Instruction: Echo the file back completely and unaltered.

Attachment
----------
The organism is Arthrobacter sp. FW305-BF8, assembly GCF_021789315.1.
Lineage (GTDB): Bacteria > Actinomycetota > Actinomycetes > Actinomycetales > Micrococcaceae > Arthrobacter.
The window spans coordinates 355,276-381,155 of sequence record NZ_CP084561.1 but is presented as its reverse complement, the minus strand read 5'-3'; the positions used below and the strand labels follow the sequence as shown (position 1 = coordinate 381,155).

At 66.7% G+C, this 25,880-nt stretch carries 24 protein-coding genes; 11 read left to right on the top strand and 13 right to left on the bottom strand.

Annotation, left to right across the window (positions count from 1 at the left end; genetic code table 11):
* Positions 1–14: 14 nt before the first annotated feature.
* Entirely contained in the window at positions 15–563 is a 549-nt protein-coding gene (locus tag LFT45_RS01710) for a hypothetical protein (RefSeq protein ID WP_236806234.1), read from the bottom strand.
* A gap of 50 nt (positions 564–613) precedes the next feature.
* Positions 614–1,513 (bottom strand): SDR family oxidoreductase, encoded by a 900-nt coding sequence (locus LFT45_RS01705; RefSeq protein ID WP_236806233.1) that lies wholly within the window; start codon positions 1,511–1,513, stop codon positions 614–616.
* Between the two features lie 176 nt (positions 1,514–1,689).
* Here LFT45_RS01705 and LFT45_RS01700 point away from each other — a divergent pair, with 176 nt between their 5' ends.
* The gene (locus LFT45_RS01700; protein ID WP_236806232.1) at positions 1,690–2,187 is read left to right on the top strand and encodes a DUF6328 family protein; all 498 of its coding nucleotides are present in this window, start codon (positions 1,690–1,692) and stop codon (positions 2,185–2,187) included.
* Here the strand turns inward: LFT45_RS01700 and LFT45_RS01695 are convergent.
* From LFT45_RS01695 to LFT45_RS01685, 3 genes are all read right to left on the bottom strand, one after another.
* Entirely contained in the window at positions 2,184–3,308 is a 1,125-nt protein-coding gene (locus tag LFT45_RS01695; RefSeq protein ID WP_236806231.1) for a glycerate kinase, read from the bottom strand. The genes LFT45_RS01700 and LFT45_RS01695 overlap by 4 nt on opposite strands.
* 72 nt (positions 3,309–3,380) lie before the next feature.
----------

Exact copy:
The organism is Arthrobacter sp. FW305-BF8, assembly GCF_021789315.1.
Lineage (GTDB): Bacteria > Actinomycetota > Actinomycetes > Actinomycetales > Micrococcaceae > Arthrobacter.
The window spans coordinates 355,276-381,155 of sequence record NZ_CP084561.1 but is presented as its reverse complement, the minus strand read 5'-3'; the positions used below and the strand labels follow the sequence as shown (position 1 = coordinate 381,155).

At 66.7% G+C, this 25,880-nt stretch carries 24 protein-coding genes; 11 read left to right on the top strand and 13 right to left on the bottom strand.

Annotation, left to right across the window (positions count from 1 at the left end; genetic code table 11):
* Positions 1–14: 14 nt before the first annotated feature.
* Entirely contained in the window at positions 15–563 is a 549-nt protein-coding gene (locus tag LFT45_RS01710) for a hypothetical protein (RefSeq protein ID WP_236806234.1), read from the bottom strand.
* A gap of 50 nt (positions 564–613) precedes the next feature.
* Positions 614–1,513 (bottom strand): SDR family oxidoreductase, encoded by a 900-nt coding sequence (locus LFT45_RS01705; RefSeq protein ID WP_236806233.1) that lies wholly within the window; start codon positions 1,511–1,513, stop codon positions 614–616.
* Between the two features lie 176 nt (positions 1,514–1,689).
* Here LFT45_RS01705 and LFT45_RS01700 point away from each other — a divergent pair, with 176 nt between their 5' ends.
* The gene (locus LFT45_RS01700; protein ID WP_236806232.1) at positions 1,690–2,187 is read left to right on the top strand and encodes a DUF6328 family protein; all 498 of its coding nucleotides are present in this window, start codon (positions 1,690–1,692) and stop codon (positions 2,185–2,187) included.
* Here the strand turns inward: LFT45_RS01700 and LFT45_RS01695 are convergent.
* From LFT45_RS01695 to LFT45_RS01685, 3 genes are all read right to left on the bottom strand, one after another.
* Entirely contained in the window at positions 2,184–3,308 is a 1,125-nt protein-coding gene (locus tag LFT45_RS01695; RefSeq protein ID WP_236806231.1) for a glycerate kinase, read from the bottom strand. The genes LFT45_RS01700 and LFT45_RS01695 overlap by 4 nt on opposite strands.
* 72 nt (positions 3,309–3,380) lie before the next feature.